Aditya Sinha: India, the world's laughing stock

Published: Dec 19, 2016, 07:58 IST | Aditya Sinha

Across the world, the Modi government’s poorly planned and executed demonetisation drive is being held up as an example of what not to do

TMC activists protest the demonetisation drive in front of RBI in Kolkata on Thursday. Pic/PTITMC activists protest the demonetisation drive in front of RBI in Kolkata on Thursday. Pic/PTI

BJP President Amit Shah recently reduced his weight from 116 kg to 91 kg, a remarkable feat that must be applauded. It isn’t because of the stress over the poor execution of Prime Minister Narendra Modi’s demonetisation of high-value currency. And it isn’t because Venezuela on Saturday postponed till early January the demonetisation of its 100-bolivar note after two days of pandemonium. Modi’s cheerleaders had cited Venezuela as proof of global endorsement of Modi’s act of financial recklessness, overlooking Venezuela’s hyperinflation as the reason for the Latin American country’s ‘Hail Mary’ demonetisation. (The 100-bolivar was to be replaced by other-denomination currency printed abroad; unlike the Indian rupee.) Venezuela’s postponement has had a deflationary effect — on BJP morale.

Actually, there has been zero global endorsement of demonetisation. Even the author of a book about the need for countries to go cashless — former International Monetary Fund (IMF) economist Kenneth Rogoff published The Curse of Cash earlier this year in which he blamed high-value currency for existing solely to finance all manner of illegal activity — wrote last month about how misguided Modi’s demonetisation drive was. Rogoff’s prescription had been that high-value currency like the USD 100 bill be gradually phased out over the course of years (he said just stop printing it instead of demonetising it); he did not prescribe this for developing countries. Modi broke both rules, so it is no wonder things have spiralled out of control. Former US Treasury Secretary (their finance minister) Lawrence Summers has warned other countries not to repeat Modi’s blunders. The Harvard Business Review this week said demonetisation was a case of “poor policy and poorer execution”. Others remain politely and discreetly silent, but the fact remains: Modi has turned India into the planet’s laughing stock.

No wonder the brainstrust behind demonetisation — Modi, Shah, Finance Minister Arun Jaitley, Power Minister Piyush Goyal — are depressed these days. Despite Jaitely’s repetition over the weekend of the government’s claim before the Supreme Court that there was no largescale violence due to demonetisation, reports of agitated crowds are popping up all over rural UP, causing BJP MPs from UP to panic. Their Assembly election is around the corner, and by the government’s own admission, the cash restrictions will continue past Modi’s own 50-day deadline of December 30.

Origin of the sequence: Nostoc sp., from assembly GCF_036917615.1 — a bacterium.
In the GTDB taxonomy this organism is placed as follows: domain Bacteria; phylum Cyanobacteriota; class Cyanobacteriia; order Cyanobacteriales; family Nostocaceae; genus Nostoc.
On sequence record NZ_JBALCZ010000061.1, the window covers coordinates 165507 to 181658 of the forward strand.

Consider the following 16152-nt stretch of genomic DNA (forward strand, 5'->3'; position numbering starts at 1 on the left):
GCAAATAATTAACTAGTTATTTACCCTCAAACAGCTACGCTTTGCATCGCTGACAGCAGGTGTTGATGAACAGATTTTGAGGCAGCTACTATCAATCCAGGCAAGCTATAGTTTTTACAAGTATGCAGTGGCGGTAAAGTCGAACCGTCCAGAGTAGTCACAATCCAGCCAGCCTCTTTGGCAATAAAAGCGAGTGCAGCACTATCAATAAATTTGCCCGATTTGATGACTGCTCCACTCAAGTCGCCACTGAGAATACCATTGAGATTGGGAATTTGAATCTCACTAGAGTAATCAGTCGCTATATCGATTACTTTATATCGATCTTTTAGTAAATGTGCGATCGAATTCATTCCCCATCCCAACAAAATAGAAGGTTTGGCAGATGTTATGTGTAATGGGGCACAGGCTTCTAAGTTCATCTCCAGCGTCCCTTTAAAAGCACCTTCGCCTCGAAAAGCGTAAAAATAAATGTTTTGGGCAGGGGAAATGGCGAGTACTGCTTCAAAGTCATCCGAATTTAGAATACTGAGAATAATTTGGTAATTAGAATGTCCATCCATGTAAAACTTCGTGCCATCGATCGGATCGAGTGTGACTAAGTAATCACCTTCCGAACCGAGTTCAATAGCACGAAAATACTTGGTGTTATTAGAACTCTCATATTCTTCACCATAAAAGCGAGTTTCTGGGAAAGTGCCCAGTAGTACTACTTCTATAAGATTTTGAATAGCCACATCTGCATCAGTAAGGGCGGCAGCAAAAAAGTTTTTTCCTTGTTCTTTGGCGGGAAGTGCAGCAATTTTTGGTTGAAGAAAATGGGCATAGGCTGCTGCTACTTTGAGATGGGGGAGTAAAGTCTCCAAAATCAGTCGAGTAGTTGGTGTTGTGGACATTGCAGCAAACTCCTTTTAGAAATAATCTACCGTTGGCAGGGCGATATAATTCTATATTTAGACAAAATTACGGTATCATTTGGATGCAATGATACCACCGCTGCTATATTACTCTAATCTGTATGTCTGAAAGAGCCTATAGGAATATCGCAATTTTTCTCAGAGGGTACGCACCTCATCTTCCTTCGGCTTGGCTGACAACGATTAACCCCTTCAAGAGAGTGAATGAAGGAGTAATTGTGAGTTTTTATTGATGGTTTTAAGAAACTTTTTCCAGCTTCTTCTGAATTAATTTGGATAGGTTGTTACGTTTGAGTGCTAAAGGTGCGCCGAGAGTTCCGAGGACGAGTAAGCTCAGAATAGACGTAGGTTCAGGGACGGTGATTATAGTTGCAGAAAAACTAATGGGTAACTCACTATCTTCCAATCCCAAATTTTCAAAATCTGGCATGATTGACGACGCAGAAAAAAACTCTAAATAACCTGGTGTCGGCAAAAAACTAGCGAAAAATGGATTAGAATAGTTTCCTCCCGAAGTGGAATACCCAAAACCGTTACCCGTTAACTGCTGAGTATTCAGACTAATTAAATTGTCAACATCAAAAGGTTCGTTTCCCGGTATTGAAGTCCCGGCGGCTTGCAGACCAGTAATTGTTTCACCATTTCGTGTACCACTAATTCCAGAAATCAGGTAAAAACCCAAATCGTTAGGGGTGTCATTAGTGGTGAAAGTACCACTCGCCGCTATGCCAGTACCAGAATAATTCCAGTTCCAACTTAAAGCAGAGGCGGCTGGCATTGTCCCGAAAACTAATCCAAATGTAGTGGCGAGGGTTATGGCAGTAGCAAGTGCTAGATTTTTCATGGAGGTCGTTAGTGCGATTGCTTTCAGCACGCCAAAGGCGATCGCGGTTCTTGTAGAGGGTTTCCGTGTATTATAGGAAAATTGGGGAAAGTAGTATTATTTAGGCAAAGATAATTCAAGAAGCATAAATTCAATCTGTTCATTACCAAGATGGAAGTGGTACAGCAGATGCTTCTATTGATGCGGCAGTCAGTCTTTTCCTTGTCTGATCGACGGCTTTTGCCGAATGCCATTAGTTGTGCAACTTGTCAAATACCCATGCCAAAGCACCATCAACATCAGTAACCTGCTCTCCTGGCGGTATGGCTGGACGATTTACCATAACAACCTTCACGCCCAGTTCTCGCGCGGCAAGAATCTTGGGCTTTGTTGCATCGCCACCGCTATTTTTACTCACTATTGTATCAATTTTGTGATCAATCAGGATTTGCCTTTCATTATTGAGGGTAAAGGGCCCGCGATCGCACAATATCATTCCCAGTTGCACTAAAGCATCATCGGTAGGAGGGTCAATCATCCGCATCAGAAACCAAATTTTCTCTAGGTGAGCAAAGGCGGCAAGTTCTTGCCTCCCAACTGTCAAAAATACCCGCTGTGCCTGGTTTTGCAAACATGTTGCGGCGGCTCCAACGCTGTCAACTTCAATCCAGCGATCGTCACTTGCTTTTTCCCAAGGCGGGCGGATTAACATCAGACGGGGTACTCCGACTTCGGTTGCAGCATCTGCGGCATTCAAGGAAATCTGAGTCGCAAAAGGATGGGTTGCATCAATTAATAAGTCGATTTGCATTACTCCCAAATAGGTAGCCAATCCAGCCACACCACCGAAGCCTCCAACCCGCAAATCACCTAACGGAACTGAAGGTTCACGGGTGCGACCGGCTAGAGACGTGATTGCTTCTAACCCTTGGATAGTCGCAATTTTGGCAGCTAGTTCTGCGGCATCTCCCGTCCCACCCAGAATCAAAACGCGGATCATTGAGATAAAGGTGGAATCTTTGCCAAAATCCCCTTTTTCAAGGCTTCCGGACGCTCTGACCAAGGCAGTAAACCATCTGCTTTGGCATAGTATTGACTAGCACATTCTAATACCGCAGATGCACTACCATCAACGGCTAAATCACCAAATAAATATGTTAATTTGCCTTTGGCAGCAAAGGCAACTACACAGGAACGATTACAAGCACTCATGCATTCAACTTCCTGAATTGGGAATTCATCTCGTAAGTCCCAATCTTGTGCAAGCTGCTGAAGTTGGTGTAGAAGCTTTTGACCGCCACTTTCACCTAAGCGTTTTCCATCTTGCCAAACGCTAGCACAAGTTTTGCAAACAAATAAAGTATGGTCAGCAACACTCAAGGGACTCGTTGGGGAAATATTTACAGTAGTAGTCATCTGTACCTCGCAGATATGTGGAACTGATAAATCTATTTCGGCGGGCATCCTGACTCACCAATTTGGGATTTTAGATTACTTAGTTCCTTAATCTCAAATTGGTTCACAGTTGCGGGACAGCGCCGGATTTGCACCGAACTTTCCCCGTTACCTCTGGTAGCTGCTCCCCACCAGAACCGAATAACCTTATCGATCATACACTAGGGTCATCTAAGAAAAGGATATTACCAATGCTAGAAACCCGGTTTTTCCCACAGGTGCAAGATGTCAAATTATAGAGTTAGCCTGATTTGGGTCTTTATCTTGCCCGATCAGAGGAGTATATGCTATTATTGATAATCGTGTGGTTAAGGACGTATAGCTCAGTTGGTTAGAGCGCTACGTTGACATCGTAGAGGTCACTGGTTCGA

The brainstrust openly blame corrupt bankers and tardy ATM adjustment for the unfolding nightmare. This plays well with their cheerleaders, who overlook the fact that bank corruption is just a drop in the ocean of demonetisation; the fundamental problem is that new cash is not being printed fast enough. The RBI’s figures (till the RBI decided to stop putting up such information on its website) were that till December 10 only R4.61 lakh crore of currency was printed or in the market, which is just one-third the value of the Rs 14.9 lakh crore demonetised on November 9. Experts predict it will take four to six months for full replacement. Jaitley says there won’t be full replacement, and that some of the remonetisation will be with digital currency. This sounds like bluster.

Yet, if there is one thing that is predictable about Modi, it is that he will not back down. Thus we may expect him to act again around New Year’s, after his 50-day deadline expires. There has been speculation on further moves against black money, and also speculation that on the eve of the UP poll, Modi will announce cheap loans to farmers citing the ‘gains’ of demonetisation. No wonder the Congress party sought to pre-empt Modi by demanding loan waivers to farmers, though if it thinks it has stolen Modi’s thunder, it ought to consider the possibility of another surgical strike across the Line of Control in Kashmir just before the UP election. There’s nothing that the bland Rahul Gandhi can do to pre-empt that.

Experts expect that around January 1, there are likely to be rules for the registration of gold, as well as real estate curbs. Talk is the government will require gold biscuits/bars and coins to be registered, making it illegal to transact any unregistered gold. Jewellery will be exempt. On real estate, Modi is expected to limit property holding to two per individual. Though one might argue that benami property in the names of family members is an easy solution, this curb is expected to cause a rush of selling of excess property, and the resulting glut would drive prices down in what would be a buyer’s market. If the demonetised black wealth has re-entered the banking system, as figures suggest, this is the only logical next step.

These measures will do nothing to speed up the printing of cash, however. Come 2017, India will continue to be the laughing stock of the world. And Amit Shah will continue to shed the kilos.

Senior journalist Aditya Sinha is a contributor to the recently published anthology House Spirit: Drinking in India. He tweets @autumnshade. Send your feedback to mailbag@mid-day.com

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